I am currently working on a new version of a Saas which clients can use to manage all of the content on their screens, which is going to be quite extended and complex.

To make sure it will be easy to use for the target users, I am conducting frequent user testing sessions every time I update my prototype. However I noticed that the users who are completely new to this kind of system struggle with one particular part of the process, because they don't know (or understand) the mental model behind the service.

My question therefore is: Should I keep making iterations so that make sure that the users are able to do everything they need on their own right from the start?

Or should I invest in designing a good tutorial/interface tour for the new users so that they know how to use the site afterwards?

I am struggling with this and I would like to avoid for our team to use their time to train clients on a too-complicated interface like what is happening with the current version. Thank you to anybody who will answer!

1 Answer 1


Working on similar thing

The system ultimately needs to be used repeatedly in our service, so we are designing it with 'expert use' in mind.

We know this will make orientation and learnability worse, but it's a trade off. If we introduce features to make it more learnable, we know from testing it makes it clunky for experts: slower!

So what we did was test the content of the orientation or "if users understand the system because we tell them, can they learn it faster?"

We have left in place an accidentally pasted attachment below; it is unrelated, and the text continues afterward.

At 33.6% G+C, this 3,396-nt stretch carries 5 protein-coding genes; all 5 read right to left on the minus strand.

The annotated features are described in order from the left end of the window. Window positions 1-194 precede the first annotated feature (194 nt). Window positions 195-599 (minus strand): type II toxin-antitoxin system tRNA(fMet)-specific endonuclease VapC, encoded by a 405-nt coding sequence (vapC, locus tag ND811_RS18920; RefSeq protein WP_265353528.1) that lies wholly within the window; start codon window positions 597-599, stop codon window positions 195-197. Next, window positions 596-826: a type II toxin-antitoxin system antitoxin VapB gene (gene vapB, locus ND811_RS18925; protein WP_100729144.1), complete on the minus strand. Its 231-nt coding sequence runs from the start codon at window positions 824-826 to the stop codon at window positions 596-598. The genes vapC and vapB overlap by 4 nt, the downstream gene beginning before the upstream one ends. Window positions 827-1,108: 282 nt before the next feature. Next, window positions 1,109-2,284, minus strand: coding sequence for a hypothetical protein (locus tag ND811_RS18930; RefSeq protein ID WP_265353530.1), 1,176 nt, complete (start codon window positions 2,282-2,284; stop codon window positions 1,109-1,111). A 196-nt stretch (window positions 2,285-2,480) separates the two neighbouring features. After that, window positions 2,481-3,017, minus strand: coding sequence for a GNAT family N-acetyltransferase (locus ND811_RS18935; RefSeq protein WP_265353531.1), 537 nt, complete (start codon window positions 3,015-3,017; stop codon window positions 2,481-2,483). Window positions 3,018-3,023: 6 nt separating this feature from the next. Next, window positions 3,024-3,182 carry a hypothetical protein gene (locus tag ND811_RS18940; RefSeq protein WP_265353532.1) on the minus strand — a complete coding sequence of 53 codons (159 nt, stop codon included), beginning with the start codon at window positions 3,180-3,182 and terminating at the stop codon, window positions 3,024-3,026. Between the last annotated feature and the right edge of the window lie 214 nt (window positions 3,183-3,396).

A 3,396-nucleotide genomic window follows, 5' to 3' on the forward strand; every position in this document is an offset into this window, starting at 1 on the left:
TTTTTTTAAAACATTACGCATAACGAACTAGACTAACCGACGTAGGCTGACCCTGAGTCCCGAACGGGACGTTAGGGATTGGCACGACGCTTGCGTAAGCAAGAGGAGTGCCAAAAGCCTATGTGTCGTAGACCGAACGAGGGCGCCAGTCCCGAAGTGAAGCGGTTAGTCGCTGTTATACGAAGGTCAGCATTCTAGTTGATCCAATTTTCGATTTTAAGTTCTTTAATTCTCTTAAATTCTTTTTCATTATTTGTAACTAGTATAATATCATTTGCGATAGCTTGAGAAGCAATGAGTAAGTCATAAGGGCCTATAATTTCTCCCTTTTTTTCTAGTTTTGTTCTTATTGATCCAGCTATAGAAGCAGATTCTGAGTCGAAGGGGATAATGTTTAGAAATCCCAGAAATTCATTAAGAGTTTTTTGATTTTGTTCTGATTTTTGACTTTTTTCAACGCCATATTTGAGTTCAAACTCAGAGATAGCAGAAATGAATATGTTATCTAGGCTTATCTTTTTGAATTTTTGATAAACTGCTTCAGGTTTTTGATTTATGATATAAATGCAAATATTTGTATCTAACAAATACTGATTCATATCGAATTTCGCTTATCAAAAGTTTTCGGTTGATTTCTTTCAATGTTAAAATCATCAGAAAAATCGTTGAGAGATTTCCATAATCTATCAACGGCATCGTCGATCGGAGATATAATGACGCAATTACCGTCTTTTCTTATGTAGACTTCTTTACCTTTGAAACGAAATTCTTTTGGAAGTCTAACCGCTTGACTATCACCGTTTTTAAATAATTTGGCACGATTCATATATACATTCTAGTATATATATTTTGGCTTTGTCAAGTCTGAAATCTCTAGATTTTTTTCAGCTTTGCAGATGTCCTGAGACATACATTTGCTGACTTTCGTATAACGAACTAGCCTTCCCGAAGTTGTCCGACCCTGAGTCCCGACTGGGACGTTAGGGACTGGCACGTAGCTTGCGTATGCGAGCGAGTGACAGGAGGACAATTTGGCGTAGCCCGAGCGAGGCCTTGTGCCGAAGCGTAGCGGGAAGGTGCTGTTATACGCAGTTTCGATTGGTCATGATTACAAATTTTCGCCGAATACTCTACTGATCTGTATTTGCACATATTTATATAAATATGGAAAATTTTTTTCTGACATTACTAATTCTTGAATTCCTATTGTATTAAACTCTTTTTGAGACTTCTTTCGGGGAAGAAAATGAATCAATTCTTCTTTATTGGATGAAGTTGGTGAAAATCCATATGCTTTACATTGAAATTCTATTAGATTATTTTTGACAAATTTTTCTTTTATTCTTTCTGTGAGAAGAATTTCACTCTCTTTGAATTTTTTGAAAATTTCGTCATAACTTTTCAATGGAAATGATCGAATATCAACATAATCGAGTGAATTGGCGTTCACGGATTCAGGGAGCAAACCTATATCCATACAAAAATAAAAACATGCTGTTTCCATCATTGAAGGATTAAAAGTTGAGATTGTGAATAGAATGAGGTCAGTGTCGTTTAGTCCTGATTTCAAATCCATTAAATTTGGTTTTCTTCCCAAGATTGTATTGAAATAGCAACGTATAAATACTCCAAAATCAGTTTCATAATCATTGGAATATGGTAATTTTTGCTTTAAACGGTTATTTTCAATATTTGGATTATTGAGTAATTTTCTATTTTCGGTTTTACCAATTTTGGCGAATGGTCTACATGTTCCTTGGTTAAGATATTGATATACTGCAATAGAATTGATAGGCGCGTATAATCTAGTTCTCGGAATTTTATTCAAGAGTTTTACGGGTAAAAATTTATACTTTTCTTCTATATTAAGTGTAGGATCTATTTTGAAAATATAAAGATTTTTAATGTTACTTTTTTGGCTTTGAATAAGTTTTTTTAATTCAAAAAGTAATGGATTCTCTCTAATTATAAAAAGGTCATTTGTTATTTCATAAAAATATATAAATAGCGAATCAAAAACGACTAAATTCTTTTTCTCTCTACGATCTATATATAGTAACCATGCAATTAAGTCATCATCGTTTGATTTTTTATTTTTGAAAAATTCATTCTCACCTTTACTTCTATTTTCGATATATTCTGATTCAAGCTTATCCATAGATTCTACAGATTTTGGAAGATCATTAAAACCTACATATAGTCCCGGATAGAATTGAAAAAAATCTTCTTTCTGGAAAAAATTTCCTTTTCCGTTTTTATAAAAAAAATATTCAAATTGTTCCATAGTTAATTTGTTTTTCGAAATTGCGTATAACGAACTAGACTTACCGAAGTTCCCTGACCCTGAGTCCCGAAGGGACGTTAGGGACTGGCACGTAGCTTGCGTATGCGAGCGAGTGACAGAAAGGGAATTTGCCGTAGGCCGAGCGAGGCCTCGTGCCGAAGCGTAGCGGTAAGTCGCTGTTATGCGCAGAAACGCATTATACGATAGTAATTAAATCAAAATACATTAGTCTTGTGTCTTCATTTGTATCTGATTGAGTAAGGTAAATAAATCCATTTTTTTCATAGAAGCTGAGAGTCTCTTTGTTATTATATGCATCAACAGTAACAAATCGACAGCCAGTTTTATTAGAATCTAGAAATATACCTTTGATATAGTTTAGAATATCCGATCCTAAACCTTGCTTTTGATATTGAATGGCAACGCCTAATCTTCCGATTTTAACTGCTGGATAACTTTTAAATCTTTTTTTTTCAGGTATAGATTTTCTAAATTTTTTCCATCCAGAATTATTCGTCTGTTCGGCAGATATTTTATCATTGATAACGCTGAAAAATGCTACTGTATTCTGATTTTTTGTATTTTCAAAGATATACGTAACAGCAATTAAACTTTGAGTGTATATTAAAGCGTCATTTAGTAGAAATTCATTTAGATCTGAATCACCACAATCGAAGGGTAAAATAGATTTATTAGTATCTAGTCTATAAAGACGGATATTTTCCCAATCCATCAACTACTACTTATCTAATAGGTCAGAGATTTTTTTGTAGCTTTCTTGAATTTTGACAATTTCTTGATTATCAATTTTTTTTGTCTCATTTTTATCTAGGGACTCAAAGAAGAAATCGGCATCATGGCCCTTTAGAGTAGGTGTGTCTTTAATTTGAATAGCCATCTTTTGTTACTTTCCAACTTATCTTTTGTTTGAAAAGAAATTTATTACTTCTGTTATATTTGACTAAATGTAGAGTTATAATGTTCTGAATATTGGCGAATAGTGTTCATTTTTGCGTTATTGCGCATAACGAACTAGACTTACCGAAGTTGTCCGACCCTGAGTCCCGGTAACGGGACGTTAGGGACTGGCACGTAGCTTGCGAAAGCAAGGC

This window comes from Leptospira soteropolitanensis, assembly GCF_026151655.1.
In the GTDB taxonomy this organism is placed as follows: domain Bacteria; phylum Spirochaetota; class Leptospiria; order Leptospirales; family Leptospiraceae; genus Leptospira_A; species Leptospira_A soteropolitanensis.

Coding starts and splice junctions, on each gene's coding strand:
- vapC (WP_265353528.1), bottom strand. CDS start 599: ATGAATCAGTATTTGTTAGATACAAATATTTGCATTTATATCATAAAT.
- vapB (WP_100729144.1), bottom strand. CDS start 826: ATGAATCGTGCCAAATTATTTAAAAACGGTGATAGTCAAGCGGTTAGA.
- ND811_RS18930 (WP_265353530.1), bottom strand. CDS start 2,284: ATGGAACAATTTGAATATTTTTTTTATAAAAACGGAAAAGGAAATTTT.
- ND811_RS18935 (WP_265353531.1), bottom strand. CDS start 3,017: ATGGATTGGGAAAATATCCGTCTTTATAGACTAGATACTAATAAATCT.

The answer is yes! And to answer your question, what you need is a solid onboarding experience, guided tour; and importantly, very specific content around micro interactions you know are less learnable "this thing is here because X"


System is for repeat use

Design with experts in mind

Offer onboarding tutorials

Place specific content around micro-interaction explaining the micro-interaction

This works !

  • Thank you, super useful! What do you mean exactly with "very specific content around micro interactions"? Do you have an example maybe?
    – StarGirl
    Mar 22, 2019 at 10:53
  • 1
    I do. In one interaction our system automatically allocates a payment amount to a thing. The user cannot manually change the amount (we established it was an unlikely scenario) so we had content that explained how the system allocated payments.
    – colmcq
    Mar 22, 2019 at 11:53

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